into the seven heavens, and his return in the same night.
These events acknowledge that all the Abrahamic faiths (Judaism,
Christianity and Islam) have one and the same God as their
In this night, Muslims believe, the Prophet was instructed
to establish the five daily prayers in their current form.
On this night, Muslims believe, Muhammad prayed together with
Abraham, Moses and Jesus in the area of the Al-Aqsa mosque.
The rock from which he is believed to have ascended to heaven
to speak with God is the one seen inside the Dome of the Rock.
Isra wa Al-Miraj as it is sometimes called is celebrated on
the twenty-seventh of Rajab of the Islamic calendar.
Ramadan - Month of fasting Believers abstain
from food, drink or tobacco from sunrise to sunset, and abstain
from intimate relations. The beginning of the fast starts
at dawn Sahar and the end is sunset, Iftaar when a meal is
enjoyed with family and friends.
Laylat Al-Qadr ("the night of power.")
falls on one of the last ten days of Ramadan on an odd numbered
day (such as the twenty-third, twenty-fifth or twenty-seventh),
In the Qur'an this night is said to be equal to one thousand
months and on this night the prayers of the sincere Muslim
are certain to be answered. Muslims pray throughout the night
seeking Allah's glory.
Eid Al-Fitr The Feast of the Breaking of
the Fast. Just as festivity becomes the atmosphere when the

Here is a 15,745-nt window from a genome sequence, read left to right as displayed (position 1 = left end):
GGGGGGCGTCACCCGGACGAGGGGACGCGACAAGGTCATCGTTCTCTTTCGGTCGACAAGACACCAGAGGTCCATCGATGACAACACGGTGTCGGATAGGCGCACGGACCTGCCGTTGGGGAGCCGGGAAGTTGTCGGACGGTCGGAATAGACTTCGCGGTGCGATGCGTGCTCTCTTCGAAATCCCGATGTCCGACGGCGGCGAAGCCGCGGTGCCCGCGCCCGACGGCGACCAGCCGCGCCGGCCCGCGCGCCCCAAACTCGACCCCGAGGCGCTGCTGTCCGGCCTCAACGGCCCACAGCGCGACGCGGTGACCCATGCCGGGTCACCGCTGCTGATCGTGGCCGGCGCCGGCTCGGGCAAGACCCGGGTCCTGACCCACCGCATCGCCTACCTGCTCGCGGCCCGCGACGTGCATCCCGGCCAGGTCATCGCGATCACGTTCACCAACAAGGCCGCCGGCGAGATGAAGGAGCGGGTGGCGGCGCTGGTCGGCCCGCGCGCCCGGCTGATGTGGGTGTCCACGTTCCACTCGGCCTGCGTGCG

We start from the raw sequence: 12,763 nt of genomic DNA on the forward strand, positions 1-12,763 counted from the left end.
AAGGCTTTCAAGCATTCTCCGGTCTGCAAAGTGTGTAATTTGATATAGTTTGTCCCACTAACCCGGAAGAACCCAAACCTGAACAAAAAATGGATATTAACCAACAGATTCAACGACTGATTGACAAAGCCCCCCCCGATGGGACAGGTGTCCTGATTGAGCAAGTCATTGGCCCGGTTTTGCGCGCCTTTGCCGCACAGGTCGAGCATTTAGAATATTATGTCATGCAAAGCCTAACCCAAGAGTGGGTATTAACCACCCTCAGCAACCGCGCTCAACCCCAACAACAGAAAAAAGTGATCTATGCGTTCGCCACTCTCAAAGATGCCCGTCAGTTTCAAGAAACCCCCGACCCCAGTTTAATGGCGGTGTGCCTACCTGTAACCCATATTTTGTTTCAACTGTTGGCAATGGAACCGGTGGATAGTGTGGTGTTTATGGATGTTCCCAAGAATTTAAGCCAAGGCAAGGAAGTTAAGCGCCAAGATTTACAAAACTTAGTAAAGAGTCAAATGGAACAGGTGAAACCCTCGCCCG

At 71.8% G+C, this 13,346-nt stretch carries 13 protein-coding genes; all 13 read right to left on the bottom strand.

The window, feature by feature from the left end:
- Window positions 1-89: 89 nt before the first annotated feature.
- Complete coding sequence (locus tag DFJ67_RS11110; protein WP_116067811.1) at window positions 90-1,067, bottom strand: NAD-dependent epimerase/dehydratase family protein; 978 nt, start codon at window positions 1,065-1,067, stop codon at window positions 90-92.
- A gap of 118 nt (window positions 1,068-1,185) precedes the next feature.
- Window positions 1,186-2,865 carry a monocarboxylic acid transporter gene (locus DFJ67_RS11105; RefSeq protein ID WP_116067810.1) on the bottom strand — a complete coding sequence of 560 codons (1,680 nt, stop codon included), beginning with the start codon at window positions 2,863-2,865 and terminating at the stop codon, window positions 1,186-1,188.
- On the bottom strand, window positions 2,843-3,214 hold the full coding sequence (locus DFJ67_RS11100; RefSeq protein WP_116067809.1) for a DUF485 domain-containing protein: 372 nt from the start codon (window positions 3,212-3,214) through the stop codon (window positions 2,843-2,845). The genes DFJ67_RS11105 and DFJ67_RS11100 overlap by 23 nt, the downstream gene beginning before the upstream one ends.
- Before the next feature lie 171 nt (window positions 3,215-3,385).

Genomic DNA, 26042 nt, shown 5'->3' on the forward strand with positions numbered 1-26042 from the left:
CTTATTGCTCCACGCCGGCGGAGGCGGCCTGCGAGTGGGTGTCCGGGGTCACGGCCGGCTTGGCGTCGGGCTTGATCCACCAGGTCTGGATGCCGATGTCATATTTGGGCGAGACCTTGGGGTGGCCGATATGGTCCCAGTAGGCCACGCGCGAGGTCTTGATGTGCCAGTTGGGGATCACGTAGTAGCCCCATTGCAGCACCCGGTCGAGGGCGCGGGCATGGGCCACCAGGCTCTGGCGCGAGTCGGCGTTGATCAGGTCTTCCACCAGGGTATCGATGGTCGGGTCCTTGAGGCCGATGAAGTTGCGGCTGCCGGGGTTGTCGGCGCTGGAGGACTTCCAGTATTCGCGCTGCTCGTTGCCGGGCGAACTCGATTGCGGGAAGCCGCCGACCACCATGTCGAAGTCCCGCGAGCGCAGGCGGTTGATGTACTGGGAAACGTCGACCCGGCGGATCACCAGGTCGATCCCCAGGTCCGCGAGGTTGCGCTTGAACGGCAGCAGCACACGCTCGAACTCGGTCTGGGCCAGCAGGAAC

fast is broken each day at sunset, happiness becomes doublefold
when the month of fasting is finally completed and the Eid
Al-Fitr is celebrated.
The most elaborate dishes are served at large banquets to
which relatives and friends are invited. These colorful celebrations
are the climax of the sense of fullfiliment characterizing,a
month of fasting and hardships, increasing the bonds of connectedness
among humankind and between humankind and God.
Eid Al-Adha ("The Feast of the Sacrifice")
commemorates Abraham's willingness and obedience to sacrifice
his son Ishmael to God (and God's mercy in substituting a
lamb for Ishmael). This feast is part of the Haj, and takes
place on the tenth of Dhu Al-Hijja of the Islamic calendar.
For those on the Hajj and for many others the day begins with
the sacrifice of an animal in commemoration of the Angel Gabriel's
substitution of a lamb as Abraliam's sacrificial obligation.
One-third of the meat is given to the poor, with the remainder
shared with neighbors and family members.
This holiday is then celebrated in much the same way as Eid
Al-Fitr - with good food, gifts for children and general merrymaking.
Rabi Al-Awwal commemorates the Hijrah ("migration")
of the Prophet Muhammad from Makkah to Medina, and marks the
beginning of the Islamic calendar in history (622 A.D.).
Yom Arafat falls on the ninth of Dhu Al-Hijja,
when people on the Hajj are assembled for the "standing"
at the plain of Arafat (in Mina near Makkah) during the Haj.
Muslims around the world gather at the local mosque (masjid)
for prayer in spiritual solidarity with those at Arafat.
Laylat Al-Baraa has been translated as "the
night of repentence." (Laylat means night). It is the
night when forgiveness is granted to those who repent. Muslims
believe it is a night when God is setting the coming year's
course for each person. It is therefore a time when one asks
for God's blessings as well as for any specific request.